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Changing the Health Care System: Models from Here and Abroad Additional Perspectives on Global Budgeting PHYSICIAN PERSPECTIVE Robert Blendon My task is to present a study that looks at the issue of global budgets from the perspective of practicing physicians in western Germany, Canada, and the United States. The research was supported by five organizations, including three foundations: Commonwealth, Robert Wood Johnson, and Pew.1 The study attempted to address three simple questions: (1) How satisfied are practicing doctors in the three countries? (2) How satisfied are they with the medical practices in their countries? (3) What are the realities of the patient care decisions in the three countries? I will briefly summarize four results of the study as they apply to the question of global budgets and then I will discuss their implications. First, the two countries that have both universal coverage and global budgets, Canada and Germany, have physicians who are more satisfied with their health care system than American physicians are with theirs. Physicians in western Germany are the most satisfied, Canadians are in between, and U.S. physicians are the least satisfied with the current arrangement. The second result is a caveat. Our study found that there is no medical care Camelot. That is, across all three countries, one-half or more of physicians wanted fundamental change of the system they were in.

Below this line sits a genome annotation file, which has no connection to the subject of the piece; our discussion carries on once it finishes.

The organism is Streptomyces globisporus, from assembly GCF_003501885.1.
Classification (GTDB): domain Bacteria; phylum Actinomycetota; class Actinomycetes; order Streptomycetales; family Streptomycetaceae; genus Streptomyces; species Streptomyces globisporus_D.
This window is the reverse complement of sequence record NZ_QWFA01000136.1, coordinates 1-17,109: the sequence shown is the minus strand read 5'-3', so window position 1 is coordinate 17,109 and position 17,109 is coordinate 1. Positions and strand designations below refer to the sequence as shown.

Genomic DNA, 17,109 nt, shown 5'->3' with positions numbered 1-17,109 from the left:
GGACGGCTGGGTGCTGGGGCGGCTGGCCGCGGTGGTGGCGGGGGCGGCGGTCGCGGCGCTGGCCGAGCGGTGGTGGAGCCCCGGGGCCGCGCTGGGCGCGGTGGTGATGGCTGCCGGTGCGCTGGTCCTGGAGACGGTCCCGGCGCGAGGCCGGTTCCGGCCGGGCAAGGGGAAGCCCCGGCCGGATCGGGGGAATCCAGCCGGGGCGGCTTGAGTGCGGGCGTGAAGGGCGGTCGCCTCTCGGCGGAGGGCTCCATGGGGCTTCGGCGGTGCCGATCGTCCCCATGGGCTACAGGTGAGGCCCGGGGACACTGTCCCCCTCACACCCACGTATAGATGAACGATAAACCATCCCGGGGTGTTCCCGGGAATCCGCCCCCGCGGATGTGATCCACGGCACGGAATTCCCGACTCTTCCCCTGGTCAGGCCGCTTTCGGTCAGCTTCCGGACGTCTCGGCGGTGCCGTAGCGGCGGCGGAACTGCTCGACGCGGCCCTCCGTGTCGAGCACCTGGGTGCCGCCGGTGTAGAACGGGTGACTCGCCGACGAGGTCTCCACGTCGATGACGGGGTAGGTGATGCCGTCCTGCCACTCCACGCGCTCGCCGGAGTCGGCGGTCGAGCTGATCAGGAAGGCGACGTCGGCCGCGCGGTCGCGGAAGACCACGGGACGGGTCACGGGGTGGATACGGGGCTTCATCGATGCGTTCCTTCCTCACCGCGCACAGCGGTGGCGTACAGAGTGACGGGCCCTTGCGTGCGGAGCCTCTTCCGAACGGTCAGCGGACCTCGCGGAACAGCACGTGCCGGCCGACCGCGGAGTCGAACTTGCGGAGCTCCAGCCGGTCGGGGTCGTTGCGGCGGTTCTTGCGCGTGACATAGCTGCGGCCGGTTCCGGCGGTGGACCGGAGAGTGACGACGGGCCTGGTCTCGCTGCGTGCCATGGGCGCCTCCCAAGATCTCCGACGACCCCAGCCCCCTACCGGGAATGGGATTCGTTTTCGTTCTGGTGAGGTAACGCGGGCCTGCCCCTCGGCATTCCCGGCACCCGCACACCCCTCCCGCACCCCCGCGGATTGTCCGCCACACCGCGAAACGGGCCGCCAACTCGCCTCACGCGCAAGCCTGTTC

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Changing the Health Care System: Models from Here and Abroad Third, the study shows that with global budgets, some things that are important to practicing physicians disappear. We have no outcomes research in our study, but physicians in Germany and Canada wish that certain things that money could buy were more available. I will give you two examples of this third finding. In Canada, the problem is access to adequately equipped medical facilities and specialists. Physicians were given a series of measures of practice and asked if they had any serious problem in this area. In Canada, 50 percent of practicing physicians said they had a serious problem getting access to adequately equipped medical facilities for their patients. That number was 14 percent for U.S. physicians. In Germany, the problem that was most striking had to do with quality of care in inpatient facilities. Physicians were asked to rate the competency and quality of the hospital nursing staff where they most often worked. In the United States, 80 percent of practicing physicians rated the quality of their nursing staff highly. In western Germany, only 30 percent did so. In short, problems differ from country to country. Finding number four: We also found a positive side to the problems in Germany and Canada cited in our third finding. Physicians in Germany and Canada have no problems with patients who do not have the ability to pay. When asked whether they had a serious problem with patients who cannot pay for needed care, 73 percent of practicing doctors in the United States said yes. In Germany, only 15 percent said yes; in Canada, 25 percent said yes. I draw two conclusions from these data. First, universal coverage and global budgets involve some trade-offs. To be honest, the level of expenditures is still so much higher in the United States that we could probably lower our expenditures and see none of the problems that we found in our study for a number of years. But somewhere down the line, there will be a trade-off involving services not being made available to physicians. Second, the fact that Canadian and German physicians express greater satisfaction, even in the face of trade-offs, than their American counterparts indicates that universal coverage is an advantage for those physicians. They do not have to make the sorts of political decisions that come with patients who cannot pay for care. In summary, it is important that from the perspective of physicians, global budgets involve trade-offs. There are areas of patient decision-making that physicians feel are appropriate and that they are unable to achieve within the present U.S. system. I think the debate will be around how important U.S. physicians think the trade-off is between the things physicians in other systems think they